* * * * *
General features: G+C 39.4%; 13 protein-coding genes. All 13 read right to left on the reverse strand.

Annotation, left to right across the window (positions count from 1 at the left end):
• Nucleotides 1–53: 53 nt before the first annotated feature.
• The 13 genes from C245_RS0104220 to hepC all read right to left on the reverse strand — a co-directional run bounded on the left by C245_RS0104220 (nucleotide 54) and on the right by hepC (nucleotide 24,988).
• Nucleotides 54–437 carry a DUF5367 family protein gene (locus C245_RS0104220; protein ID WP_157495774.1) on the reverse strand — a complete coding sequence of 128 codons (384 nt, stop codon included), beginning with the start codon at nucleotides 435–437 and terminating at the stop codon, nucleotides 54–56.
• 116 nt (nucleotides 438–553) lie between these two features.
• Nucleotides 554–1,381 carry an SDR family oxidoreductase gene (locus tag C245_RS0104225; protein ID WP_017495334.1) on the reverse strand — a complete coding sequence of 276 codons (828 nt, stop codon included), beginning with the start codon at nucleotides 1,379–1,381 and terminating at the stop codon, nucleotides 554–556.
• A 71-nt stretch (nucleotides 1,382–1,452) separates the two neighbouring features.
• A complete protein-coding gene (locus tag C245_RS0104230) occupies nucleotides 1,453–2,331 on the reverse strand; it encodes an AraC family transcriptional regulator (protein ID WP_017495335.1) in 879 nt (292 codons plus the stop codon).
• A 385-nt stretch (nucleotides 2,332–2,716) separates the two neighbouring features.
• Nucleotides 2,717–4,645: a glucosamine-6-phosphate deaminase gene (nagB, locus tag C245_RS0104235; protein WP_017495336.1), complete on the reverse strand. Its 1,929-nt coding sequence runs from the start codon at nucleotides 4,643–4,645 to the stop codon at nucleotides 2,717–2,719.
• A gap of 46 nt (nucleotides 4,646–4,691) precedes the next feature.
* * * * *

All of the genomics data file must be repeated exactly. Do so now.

General features: G+C 39.4%; 13 protein-coding genes. All 13 read right to left on the reverse strand.

Annotation, left to right across the window (positions count from 1 at the left end):
• Nucleotides 1–53: 53 nt before the first annotated feature.
• The 13 genes from C245_RS0104220 to hepC all read right to left on the reverse strand — a co-directional run bounded on the left by C245_RS0104220 (nucleotide 54) and on the right by hepC (nucleotide 24,988).
• Nucleotides 54–437 carry a DUF5367 family protein gene (locus C245_RS0104220; protein ID WP_157495774.1) on the reverse strand — a complete coding sequence of 128 codons (384 nt, stop codon included), beginning with the start codon at nucleotides 435–437 and terminating at the stop codon, nucleotides 54–56.
• 116 nt (nucleotides 438–553) lie between these two features.
• Nucleotides 554–1,381 carry an SDR family oxidoreductase gene (locus tag C245_RS0104225; protein ID WP_017495334.1) on the reverse strand — a complete coding sequence of 276 codons (828 nt, stop codon included), beginning with the start codon at nucleotides 1,379–1,381 and terminating at the stop codon, nucleotides 554–556.
• A 71-nt stretch (nucleotides 1,382–1,452) separates the two neighbouring features.
• A complete protein-coding gene (locus tag C245_RS0104230) occupies nucleotides 1,453–2,331 on the reverse strand; it encodes an AraC family transcriptional regulator (protein ID WP_017495335.1) in 879 nt (292 codons plus the stop codon).
• A 385-nt stretch (nucleotides 2,332–2,716) separates the two neighbouring features.
• Nucleotides 2,717–4,645: a glucosamine-6-phosphate deaminase gene (nagB, locus tag C245_RS0104235; protein WP_017495336.1), complete on the reverse strand. Its 1,929-nt coding sequence runs from the start codon at nucleotides 4,643–4,645 to the stop codon at nucleotides 2,717–2,719.
• A gap of 46 nt (nucleotides 4,646–4,691) precedes the next feature.